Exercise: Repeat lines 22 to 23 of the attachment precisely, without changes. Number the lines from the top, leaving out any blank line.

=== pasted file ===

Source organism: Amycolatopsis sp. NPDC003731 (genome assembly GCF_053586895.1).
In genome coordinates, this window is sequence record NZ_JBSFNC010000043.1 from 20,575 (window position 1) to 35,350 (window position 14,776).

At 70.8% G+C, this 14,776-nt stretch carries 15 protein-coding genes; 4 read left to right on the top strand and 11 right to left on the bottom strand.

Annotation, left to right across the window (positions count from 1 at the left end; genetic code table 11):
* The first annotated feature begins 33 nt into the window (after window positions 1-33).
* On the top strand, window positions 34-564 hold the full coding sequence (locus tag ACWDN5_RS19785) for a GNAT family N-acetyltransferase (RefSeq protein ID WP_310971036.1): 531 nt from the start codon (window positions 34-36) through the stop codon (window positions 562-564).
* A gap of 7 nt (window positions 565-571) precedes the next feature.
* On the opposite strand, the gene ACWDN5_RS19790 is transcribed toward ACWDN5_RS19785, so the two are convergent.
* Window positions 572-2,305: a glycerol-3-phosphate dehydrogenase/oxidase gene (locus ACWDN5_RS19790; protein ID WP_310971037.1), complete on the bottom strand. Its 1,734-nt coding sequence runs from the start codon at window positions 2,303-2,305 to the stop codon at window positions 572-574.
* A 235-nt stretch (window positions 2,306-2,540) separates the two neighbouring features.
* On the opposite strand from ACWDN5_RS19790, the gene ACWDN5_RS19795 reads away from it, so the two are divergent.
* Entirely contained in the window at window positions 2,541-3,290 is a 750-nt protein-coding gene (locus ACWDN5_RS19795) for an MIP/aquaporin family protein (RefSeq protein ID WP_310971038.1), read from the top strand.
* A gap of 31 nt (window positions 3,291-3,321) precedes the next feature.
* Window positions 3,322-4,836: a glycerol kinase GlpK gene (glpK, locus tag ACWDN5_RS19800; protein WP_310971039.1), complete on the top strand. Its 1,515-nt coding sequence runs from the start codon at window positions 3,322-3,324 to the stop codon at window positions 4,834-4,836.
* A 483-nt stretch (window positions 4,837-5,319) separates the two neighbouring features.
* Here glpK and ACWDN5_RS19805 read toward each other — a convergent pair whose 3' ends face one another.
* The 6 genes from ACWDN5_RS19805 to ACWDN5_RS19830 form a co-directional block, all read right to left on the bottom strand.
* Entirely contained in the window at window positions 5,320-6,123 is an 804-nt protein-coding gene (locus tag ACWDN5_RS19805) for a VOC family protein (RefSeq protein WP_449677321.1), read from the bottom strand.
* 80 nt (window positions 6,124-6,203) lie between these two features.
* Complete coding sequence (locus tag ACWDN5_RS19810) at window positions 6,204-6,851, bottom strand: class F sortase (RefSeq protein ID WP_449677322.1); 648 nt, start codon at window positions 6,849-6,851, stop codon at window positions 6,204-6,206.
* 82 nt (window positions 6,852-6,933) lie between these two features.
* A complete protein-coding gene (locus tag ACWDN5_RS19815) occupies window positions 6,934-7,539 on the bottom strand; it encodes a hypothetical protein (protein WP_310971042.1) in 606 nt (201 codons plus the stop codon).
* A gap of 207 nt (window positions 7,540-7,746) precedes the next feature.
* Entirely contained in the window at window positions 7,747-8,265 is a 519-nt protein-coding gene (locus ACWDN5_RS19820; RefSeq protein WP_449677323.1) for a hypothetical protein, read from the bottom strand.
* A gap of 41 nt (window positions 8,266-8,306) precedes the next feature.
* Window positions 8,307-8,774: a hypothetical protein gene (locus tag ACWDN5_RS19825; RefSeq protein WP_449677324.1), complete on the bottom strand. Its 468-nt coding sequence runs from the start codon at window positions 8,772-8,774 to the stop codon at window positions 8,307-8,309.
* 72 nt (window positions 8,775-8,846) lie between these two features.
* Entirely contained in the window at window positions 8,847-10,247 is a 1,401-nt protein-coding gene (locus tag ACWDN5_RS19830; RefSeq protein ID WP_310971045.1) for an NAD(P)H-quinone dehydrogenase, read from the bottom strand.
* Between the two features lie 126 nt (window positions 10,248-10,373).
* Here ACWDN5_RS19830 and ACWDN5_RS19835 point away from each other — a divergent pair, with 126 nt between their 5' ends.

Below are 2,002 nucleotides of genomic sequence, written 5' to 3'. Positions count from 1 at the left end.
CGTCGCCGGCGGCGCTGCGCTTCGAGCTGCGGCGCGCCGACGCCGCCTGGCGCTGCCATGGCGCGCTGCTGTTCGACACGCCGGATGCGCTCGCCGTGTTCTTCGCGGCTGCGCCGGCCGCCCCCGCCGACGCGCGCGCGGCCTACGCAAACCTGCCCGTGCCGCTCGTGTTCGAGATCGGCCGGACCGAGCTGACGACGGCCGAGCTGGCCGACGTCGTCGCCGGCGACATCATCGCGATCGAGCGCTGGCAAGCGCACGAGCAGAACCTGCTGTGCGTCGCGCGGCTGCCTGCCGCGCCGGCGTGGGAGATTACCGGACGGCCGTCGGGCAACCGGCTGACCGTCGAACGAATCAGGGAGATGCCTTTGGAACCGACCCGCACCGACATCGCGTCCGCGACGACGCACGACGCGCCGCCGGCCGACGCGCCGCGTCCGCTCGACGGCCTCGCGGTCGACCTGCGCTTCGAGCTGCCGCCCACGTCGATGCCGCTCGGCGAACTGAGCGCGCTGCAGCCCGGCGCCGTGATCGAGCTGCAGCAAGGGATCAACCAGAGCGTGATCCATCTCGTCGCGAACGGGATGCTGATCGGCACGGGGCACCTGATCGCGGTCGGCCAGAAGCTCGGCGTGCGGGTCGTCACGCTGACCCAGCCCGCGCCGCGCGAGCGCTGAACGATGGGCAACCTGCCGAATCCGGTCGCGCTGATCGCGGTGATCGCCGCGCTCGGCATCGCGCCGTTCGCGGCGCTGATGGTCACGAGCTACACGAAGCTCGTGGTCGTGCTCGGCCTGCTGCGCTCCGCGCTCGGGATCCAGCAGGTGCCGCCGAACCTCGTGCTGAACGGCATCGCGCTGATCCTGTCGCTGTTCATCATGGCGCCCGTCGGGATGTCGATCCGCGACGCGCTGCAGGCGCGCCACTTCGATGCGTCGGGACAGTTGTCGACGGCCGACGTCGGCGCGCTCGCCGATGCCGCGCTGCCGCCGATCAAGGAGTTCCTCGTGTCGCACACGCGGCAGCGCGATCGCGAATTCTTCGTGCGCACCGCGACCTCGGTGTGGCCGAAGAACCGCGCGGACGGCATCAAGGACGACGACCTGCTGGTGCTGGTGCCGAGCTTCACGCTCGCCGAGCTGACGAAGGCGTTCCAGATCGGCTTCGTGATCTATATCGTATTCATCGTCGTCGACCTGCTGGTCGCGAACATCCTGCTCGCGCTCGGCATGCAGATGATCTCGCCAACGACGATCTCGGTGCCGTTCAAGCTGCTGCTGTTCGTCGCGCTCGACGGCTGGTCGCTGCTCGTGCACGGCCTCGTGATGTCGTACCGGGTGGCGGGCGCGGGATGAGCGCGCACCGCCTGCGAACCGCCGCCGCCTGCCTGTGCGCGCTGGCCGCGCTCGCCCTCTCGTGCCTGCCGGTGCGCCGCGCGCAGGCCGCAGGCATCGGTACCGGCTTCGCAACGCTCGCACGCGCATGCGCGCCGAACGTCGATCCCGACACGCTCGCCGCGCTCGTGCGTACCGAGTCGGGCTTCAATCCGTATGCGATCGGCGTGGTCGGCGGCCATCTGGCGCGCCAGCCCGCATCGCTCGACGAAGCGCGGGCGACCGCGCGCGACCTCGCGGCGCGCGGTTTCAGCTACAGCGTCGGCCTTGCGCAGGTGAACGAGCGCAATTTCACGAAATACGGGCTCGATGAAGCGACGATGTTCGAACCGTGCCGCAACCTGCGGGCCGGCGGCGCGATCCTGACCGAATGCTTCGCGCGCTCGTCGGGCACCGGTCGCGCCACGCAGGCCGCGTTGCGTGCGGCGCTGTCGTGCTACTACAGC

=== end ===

* A complete protein-coding gene (locus tag ACWDN5_RS19815) occupies window positions 6,934-7,539 on the bottom strand; it encodes a hypothetical protein (protein WP_310971042.1) in 606 nt (201 codons plus the stop codon).
* A gap of 207 nt (window positions 7,540-7,746) precedes the next feature.